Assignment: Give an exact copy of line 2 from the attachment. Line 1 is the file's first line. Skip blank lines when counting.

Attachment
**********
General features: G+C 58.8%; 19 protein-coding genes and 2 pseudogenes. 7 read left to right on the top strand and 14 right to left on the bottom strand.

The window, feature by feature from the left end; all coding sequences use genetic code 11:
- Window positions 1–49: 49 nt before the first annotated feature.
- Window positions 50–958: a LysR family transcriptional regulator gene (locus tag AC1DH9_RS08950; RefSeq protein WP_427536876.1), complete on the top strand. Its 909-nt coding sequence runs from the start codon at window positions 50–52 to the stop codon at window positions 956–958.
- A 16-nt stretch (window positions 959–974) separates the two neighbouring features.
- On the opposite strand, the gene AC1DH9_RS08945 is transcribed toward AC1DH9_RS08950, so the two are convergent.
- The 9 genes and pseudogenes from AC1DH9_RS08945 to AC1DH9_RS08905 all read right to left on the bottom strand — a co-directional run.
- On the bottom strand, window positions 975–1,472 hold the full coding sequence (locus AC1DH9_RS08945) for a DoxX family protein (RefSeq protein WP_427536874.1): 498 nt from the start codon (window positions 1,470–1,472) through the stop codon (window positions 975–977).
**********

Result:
The window, feature by feature from the left end; all coding sequences use genetic code 11: